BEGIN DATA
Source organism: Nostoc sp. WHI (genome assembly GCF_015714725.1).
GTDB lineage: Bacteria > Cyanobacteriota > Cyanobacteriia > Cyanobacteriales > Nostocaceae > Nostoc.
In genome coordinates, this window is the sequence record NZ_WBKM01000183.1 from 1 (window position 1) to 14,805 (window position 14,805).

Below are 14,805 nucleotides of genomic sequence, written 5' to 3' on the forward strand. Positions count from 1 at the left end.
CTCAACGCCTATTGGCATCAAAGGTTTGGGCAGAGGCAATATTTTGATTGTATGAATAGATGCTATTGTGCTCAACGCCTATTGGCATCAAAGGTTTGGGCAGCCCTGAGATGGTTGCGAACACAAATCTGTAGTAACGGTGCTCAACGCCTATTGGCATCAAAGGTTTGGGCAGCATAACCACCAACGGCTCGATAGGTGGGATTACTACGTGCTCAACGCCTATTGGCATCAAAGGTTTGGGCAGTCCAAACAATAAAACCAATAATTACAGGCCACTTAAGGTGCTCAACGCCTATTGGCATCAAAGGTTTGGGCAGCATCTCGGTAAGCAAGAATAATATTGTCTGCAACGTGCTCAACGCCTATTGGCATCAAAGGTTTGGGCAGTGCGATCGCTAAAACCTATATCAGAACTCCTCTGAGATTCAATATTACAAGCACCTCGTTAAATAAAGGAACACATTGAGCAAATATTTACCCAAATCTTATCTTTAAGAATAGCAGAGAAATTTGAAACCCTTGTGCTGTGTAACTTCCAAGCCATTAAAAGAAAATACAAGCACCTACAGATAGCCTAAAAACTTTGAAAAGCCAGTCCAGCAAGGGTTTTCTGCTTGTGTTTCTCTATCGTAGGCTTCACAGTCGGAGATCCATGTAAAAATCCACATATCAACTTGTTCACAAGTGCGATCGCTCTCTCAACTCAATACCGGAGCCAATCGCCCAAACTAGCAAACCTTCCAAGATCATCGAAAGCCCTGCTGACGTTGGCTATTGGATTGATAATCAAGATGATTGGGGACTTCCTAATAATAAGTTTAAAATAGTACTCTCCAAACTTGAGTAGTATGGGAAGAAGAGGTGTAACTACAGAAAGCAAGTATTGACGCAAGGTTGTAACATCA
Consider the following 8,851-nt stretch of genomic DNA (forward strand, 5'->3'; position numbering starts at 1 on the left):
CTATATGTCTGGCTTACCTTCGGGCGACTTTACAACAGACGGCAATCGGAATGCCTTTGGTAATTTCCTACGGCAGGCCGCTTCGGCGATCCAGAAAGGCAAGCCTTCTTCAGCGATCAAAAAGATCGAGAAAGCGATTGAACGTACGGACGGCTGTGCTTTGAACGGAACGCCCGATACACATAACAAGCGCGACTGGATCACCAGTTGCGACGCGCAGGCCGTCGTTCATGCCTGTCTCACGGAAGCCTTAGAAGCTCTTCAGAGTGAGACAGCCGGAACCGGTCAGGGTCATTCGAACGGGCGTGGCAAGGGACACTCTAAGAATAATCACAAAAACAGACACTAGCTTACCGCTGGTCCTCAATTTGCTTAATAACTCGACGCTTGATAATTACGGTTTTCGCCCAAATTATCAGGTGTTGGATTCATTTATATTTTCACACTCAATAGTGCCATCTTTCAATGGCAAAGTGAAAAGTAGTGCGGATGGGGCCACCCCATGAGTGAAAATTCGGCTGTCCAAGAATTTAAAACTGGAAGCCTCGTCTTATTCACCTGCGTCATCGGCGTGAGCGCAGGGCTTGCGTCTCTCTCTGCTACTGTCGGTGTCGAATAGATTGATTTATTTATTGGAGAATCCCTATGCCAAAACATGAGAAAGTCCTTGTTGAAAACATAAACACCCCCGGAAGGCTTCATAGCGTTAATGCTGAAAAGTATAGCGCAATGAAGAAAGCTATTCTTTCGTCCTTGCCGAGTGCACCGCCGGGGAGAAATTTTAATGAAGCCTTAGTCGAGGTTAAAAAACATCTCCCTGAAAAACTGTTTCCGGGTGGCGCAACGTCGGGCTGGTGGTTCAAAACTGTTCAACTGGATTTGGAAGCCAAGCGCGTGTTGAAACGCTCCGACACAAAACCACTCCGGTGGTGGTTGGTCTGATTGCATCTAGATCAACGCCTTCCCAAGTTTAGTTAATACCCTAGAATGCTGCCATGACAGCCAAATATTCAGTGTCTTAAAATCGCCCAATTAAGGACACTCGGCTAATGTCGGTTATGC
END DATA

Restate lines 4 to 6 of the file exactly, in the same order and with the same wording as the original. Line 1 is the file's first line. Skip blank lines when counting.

Below are 14,805 nucleotides of genomic sequence, written 5' to 3' on the forward strand. Positions count from 1 at the left end.
CTCAACGCCTATTGGCATCAAAGGTTTGGGCAGAGGCAATATTTTGATTGTATGAATAGATGCTATTGTGCTCAACGCCTATTGGCATCAAAGGTTTGGGCAGCCCTGAGATGGTTGCGAACACAAATCTGTAGTAACGGTGCTCAACGCCTATTGGCATCAAAGGTTTGGGCAGCATAACCACCAACGGCTCGATAGGTGGGATTACTACGTGCTCAACGCCTATTGGCATCAAAGGTTTGGGCAGTCCAAACAATAAAACCAATAATTACAGGCCACTTAAGGTGCTCAACGCCTATTGGCATCAAAGGTTTGGGCAGCATCTCGGTAAGCAAGAATAATATTGTCTGCAACGTGCTCAACGCCTATTGGCATCAAAGGTTTGGGCAGTGCGATCGCTAAAACCTATATCAGAACTCCTCTGAGATTCAATATTACAAGCACCTCGTTAAATAAAGGAACACATTGAGCAAATATTTACCCAAATCTTATCTTTAAGAATAGCAGAGAAATTTGAAACCCTTGTGCTGTGTAACTTCCAAGCCATTAAAAGAAAATACAAGCACCTACAGATAGCCTAAAAACTTTGAAAAGCCAGTCCAGCAAGGGTTTTCTGCTTGTGTTTCTCTATCGTAGGCTTCACAGTCGGAGATCCATGTAAAAATCCACATATCAACTTGTTCACAAGTGCGATCGCTCTCTCAACTCAATACCGGAGCCAATCGCCCAAACTAGCAAACCTTCCAAGATCATCGAAAGCCCTGCTGACGTTGGCTATTGGATTGATAATCAAGATGATTGGGGACTTCCTAATAATAAGTTTAAAATAGTACTCTCCAAACTTGAGTAGTATGGGAAGAAGAGGTGTAACTACAGAAAGCAAGTATTGACGCAAGGTTGTAACATCA
Consider the following 8,851-nt stretch of genomic DNA (forward strand, 5'->3'; position numbering starts at 1 on the left):